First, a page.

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The world needs new ways to do conservation. There is no time for endangered animals and their environments. We need an evidence base to make informed decisions, and we need it now.
We are addressing this problem by combining traditional conservation with virtual reality technology, mathematical and statistical modelling, local knowledge and international expertise.
Through our ‘Eyes on the Wild’ program, we aim to facilitate faster, better decisions about management and monitoring.
We are developing and using these approaches to help conserve jaguars in the Peruvian Amazon.
Our plan is to:
- use new 360-degree cameras and drones to take images of the jungle
- use these images to create virtual reality (VR) and immersive environments that can ‘bring the jungle to the people of the world’
- use the VR to elicit knowledge about jaguars from locals and international experts
- combine this information with statistical and mathematical models to better estimate and predict the location and abundance of jaguars, and the challenges they are facing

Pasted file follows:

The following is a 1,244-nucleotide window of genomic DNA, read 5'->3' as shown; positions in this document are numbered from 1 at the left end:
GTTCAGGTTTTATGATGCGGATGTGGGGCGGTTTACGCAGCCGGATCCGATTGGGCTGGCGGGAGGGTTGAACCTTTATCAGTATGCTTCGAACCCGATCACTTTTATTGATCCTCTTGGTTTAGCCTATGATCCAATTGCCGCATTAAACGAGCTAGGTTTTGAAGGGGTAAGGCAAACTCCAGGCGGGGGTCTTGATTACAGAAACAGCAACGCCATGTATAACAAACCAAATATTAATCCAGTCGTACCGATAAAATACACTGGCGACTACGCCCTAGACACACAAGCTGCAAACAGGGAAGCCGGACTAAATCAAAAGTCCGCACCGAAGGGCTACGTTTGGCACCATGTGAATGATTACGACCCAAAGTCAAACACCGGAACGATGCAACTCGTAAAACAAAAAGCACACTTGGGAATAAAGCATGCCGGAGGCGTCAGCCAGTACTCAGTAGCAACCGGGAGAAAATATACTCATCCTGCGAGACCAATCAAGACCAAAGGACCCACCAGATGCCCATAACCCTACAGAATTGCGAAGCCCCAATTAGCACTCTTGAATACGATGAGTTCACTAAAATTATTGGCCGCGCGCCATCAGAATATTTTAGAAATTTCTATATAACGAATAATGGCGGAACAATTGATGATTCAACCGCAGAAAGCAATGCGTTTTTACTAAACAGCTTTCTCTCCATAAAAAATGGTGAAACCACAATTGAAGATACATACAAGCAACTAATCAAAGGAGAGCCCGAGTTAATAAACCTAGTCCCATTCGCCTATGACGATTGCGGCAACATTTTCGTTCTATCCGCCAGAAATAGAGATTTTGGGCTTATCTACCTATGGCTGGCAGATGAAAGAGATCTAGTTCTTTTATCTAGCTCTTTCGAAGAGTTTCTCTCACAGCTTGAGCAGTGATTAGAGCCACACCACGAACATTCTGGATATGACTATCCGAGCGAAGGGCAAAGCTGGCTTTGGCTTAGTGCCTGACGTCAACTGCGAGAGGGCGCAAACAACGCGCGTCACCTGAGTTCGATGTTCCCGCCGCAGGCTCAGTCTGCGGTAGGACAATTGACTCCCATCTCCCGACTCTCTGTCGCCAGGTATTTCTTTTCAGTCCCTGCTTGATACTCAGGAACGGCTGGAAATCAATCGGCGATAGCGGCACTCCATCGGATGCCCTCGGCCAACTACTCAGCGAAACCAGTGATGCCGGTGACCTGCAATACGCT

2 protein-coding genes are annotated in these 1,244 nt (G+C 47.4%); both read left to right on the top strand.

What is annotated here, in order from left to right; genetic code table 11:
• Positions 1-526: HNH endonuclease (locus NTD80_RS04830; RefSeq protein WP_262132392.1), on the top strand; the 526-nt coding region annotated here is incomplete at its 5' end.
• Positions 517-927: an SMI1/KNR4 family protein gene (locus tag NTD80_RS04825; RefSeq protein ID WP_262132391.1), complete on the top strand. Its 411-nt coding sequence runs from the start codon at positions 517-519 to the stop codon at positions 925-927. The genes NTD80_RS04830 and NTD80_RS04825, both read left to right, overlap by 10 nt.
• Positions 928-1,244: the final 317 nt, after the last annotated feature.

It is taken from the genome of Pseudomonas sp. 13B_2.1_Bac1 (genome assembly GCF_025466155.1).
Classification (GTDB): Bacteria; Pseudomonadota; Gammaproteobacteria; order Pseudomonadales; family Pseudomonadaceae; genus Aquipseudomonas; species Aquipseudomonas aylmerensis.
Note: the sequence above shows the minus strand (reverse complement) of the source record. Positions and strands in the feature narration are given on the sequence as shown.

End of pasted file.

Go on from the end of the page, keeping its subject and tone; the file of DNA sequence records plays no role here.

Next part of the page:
- use this evidence to help identify land for a jaguar corridor in Peru, where jaguars can safely live and move
- use these different technical, mathematical, local and international ‘eyes on the wild’ to develop effective monitoring and protection plans for jaguars
- use the ‘eyes on the wild’ approach to support other conservations efforts, in Peru and across the world.
The eyes of researchers
This project focuses on some of Peru’s deepest jungle regions: Imiria Reserve, a remote indigenous controlled region near Pucallpa, and the Pacaya Samiria national reserve near Iquitos
The first phase of our project was with the Lupunaluz Foundation. Our first pilot trip was in November 2015, in collaboration with this organisation. This site tells the story of that trip.